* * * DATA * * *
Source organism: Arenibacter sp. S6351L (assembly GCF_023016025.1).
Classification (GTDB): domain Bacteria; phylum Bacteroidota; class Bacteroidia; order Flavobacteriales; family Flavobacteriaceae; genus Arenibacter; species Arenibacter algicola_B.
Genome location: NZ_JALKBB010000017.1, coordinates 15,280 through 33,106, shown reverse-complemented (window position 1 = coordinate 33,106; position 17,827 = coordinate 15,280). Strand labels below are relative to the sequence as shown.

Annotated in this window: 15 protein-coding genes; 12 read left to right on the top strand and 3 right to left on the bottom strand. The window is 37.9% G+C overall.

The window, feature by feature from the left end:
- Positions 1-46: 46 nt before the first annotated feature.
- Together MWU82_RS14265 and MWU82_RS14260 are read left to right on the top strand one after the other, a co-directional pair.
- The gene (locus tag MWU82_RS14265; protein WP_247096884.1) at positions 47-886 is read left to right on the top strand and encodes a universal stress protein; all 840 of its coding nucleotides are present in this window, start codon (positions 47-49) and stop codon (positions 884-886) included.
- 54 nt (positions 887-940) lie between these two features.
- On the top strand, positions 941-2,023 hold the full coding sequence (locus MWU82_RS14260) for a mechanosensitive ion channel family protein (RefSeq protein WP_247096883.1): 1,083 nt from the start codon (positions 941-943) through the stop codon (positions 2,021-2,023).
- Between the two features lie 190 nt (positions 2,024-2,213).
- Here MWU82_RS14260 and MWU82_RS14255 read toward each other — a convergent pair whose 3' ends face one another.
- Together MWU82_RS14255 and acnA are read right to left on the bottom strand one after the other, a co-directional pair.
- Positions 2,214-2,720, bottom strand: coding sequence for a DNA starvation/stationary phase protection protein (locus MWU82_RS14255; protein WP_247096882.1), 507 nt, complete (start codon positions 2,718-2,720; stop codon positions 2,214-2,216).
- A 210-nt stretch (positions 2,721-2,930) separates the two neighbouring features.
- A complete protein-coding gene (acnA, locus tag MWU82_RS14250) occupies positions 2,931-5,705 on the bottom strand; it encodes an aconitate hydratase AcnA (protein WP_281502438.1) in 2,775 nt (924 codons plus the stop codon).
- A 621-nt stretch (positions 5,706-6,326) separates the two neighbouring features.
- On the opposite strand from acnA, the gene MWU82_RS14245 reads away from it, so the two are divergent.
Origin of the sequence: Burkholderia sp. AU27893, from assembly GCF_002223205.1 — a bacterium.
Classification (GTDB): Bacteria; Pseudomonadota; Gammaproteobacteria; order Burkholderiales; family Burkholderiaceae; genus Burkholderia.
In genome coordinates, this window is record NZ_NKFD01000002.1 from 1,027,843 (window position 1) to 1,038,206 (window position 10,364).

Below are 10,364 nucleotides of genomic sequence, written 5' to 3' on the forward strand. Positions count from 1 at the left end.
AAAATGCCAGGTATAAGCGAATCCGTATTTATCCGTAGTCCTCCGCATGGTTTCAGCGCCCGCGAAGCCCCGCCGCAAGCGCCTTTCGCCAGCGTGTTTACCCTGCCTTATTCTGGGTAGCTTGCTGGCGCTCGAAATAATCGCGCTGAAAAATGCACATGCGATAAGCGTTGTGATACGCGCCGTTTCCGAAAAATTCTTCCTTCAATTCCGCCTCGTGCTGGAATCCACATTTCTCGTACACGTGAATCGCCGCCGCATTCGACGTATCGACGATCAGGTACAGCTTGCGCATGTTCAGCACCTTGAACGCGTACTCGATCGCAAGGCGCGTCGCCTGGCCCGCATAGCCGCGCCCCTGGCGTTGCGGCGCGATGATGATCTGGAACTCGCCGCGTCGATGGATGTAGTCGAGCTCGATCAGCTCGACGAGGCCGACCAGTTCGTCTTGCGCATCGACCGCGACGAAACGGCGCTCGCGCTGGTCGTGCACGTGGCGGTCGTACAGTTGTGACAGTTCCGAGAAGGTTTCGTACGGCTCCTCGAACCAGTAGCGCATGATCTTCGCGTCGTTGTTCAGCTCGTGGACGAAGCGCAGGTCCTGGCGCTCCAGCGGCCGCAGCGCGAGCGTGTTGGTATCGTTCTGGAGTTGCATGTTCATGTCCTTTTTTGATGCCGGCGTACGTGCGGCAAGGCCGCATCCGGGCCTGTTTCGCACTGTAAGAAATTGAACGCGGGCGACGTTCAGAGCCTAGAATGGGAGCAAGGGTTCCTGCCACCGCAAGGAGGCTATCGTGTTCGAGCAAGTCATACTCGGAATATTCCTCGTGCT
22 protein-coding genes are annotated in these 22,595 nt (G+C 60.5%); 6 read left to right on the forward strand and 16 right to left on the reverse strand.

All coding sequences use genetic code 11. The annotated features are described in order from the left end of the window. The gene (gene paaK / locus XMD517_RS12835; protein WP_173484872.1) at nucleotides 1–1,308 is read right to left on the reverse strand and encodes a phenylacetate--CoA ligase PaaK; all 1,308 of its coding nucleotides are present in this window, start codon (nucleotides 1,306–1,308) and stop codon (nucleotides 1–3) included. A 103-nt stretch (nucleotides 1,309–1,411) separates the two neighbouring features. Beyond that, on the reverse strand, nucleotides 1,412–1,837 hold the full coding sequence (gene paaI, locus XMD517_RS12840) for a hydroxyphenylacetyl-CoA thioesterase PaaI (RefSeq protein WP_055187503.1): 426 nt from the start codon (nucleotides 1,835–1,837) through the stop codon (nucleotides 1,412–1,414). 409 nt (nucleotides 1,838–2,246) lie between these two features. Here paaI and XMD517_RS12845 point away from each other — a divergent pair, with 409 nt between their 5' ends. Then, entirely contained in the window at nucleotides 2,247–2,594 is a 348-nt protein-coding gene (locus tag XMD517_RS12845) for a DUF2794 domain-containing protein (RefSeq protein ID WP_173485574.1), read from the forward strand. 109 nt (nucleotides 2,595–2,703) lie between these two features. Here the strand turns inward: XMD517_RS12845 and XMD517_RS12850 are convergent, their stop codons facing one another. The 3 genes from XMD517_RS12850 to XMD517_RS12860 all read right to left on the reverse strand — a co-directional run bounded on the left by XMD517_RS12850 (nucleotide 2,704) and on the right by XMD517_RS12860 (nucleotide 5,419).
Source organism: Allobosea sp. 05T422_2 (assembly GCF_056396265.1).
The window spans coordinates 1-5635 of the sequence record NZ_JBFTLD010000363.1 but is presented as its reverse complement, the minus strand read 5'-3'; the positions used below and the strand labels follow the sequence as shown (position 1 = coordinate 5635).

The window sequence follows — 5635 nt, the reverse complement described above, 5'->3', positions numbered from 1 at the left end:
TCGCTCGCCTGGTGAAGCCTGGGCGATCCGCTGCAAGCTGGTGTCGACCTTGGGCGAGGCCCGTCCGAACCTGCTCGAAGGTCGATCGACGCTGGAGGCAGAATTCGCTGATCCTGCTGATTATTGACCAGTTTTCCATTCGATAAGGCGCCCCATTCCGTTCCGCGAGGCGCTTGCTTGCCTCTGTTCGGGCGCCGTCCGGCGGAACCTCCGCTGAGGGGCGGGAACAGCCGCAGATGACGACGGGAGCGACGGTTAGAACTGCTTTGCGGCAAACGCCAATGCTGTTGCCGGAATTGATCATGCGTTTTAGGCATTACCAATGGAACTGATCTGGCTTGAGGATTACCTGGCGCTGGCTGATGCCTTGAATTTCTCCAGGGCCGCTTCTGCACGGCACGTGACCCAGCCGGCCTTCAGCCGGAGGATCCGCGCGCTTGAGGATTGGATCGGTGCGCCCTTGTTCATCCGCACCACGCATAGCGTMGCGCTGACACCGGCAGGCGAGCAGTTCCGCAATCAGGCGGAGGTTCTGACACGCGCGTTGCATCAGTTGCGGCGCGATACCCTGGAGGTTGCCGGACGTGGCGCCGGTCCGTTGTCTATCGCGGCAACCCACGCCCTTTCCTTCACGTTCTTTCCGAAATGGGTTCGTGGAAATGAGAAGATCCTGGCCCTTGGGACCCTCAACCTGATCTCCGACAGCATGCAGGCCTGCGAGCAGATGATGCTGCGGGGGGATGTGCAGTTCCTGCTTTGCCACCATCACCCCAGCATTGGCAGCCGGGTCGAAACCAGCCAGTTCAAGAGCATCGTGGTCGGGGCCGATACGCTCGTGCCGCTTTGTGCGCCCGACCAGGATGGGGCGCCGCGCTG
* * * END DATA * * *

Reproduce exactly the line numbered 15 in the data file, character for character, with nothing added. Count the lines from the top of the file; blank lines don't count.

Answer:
- A 210-nt stretch (positions 2,721-2,930) separates the two neighbouring features.